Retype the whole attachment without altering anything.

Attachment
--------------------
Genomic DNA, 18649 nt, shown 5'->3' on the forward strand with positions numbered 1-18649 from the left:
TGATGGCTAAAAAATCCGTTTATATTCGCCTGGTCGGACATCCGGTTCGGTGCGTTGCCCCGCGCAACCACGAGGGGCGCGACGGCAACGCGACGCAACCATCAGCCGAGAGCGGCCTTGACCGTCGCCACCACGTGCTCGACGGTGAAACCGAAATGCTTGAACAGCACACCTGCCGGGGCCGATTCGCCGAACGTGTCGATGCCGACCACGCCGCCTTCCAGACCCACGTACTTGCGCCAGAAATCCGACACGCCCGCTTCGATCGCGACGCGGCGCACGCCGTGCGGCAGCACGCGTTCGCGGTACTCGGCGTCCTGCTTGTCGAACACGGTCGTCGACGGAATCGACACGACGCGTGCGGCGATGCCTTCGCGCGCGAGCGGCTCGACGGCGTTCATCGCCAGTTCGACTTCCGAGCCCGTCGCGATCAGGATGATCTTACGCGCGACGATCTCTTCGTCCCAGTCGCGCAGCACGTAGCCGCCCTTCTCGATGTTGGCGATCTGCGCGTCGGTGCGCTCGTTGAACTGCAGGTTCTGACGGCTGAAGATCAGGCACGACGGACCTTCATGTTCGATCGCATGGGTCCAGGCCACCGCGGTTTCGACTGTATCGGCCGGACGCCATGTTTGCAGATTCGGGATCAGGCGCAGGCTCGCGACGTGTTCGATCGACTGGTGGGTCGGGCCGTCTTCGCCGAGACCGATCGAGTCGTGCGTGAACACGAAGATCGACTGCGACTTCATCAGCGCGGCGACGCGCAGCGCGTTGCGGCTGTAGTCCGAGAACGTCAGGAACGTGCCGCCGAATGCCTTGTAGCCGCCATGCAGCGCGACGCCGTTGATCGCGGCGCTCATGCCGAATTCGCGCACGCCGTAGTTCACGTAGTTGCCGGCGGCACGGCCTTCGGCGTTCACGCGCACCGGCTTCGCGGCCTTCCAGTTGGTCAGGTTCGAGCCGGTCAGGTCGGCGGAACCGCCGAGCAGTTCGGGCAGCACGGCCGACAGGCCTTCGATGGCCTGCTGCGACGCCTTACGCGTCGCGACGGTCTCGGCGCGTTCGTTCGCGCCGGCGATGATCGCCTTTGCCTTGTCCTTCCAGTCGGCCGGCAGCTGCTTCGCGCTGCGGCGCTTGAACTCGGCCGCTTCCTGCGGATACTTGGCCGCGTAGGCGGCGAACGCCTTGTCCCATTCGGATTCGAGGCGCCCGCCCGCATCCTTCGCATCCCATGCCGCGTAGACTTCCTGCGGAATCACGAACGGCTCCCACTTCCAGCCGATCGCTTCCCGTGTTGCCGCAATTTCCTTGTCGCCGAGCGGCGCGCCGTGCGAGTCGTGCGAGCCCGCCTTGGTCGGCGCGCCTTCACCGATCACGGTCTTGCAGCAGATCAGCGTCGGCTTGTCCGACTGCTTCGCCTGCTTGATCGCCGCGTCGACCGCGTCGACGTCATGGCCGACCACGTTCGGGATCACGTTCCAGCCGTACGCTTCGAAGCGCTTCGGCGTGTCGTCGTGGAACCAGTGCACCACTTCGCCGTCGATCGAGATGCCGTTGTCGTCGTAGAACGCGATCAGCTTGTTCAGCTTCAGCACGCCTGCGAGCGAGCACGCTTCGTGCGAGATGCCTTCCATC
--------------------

Genomic DNA, 18649 nt, shown 5'->3' on the forward strand with positions numbered 1-18649 from the left:
TGATGGCTAAAAAATCCGTTTATATTCGCCTGGTCGGACATCCGGTTCGGTGCGTTGCCCCGCGCAACCACGAGGGGCGCGACGGCAACGCGACGCAACCATCAGCCGAGAGCGGCCTTGACCGTCGCCACCACGTGCTCGACGGTGAAACCGAAATGCTTGAACAGCACACCTGCCGGGGCCGATTCGCCGAACGTGTCGATGCCGACCACGCCGCCTTCCAGACCCACGTACTTGCGCCAGAAATCCGACACGCCCGCTTCGATCGCGACGCGGCGCACGCCGTGCGGCAGCACGCGTTCGCGGTACTCGGCGTCCTGCTTGTCGAACACGGTCGTCGACGGAATCGACACGACGCGTGCGGCGATGCCTTCGCGCGCGAGCGGCTCGACGGCGTTCATCGCCAGTTCGACTTCCGAGCCCGTCGCGATCAGGATGATCTTACGCGCGACGATCTCTTCGTCCCAGTCGCGCAGCACGTAGCCGCCCTTCTCGATGTTGGCGATCTGCGCGTCGGTGCGCTCGTTGAACTGCAGGTTCTGACGGCTGAAGATCAGGCACGACGGACCTTCATGTTCGATCGCATGGGTCCAGGCCACCGCGGTTTCGACTGTATCGGCCGGACGCCATGTTTGCAGATTCGGGATCAGGCGCAGGCTCGCGACGTGTTCGATCGACTGGTGGGTCGGGCCGTCTTCGCCGAGACCGATCGAGTCGTGCGTGAACACGAAGATCGACTGCGACTTCATCAGCGCGGCGACGCGCAGCGCGTTGCGGCTGTAGTCCGAGAACGTCAGGAACGTGCCGCCGAATGCCTTGTAGCCGCCATGCAGCGCGACGCCGTTGATCGCGGCGCTCATGCCGAATTCGCGCACGCCGTAGTTCACGTAGTTGCCGGCGGCACGGCCTTCGGCGTTCACGCGCACCGGCTTCGCGGCCTTCCAGTTGGTCAGGTTCGAGCCGGTCAGGTCGGCGGAACCGCCGAGCAGTTCGGGCAGCACGGCCGACAGGCCTTCGATGGCCTGCTGCGACGCCTTACGCGTCGCGACGGTCTCGGCGCGTTCGTTCGCGCCGGCGATGATCGCCTTTGCCTTGTCCTTCCAGTCGGCCGGCAGCTGCTTCGCGCTGCGGCGCTTGAACTCGGCCGCTTCCTGCGGATACTTGGCCGCGTAGGCGGCGAACGCCTTGTCCCATTCGGATTCGAGGCGCCCGCCCGCATCCTTCGCATCCCATGCCGCGTAGACTTCCTGCGGAATCACGAACGGCTCCCACTTCCAGCCGATCGCTTCCCGTGTTGCCGCAATTTCCTTGTCGCCGAGCGGCGCGCCGTGCGAGTCGTGCGAGCCCGCCTTGGTCGGCGCGCCTTCACCGATCACGGTCTTGCAGCAGATCAGCGTCGGCTTGTCCGACTGCTTCGCCTGCTTGATCGCCGCGTCGACCGCGTCGACGTCATGGCCGACCACGTTCGGGATCACGTTCCAGCCGTACGCTTCGAAGCGCTTCGGCGTGTCGTCGTGGAACCAGTGCACCACTTCGCCGTCGATCGAGATGCCGTTGTCGTCGTAGAACGCGATCAGCTTGTTCAGCTTCAGCACGCCTGCGAGCGAGCACGCTTCGTGCGAGATGCCTTCCATC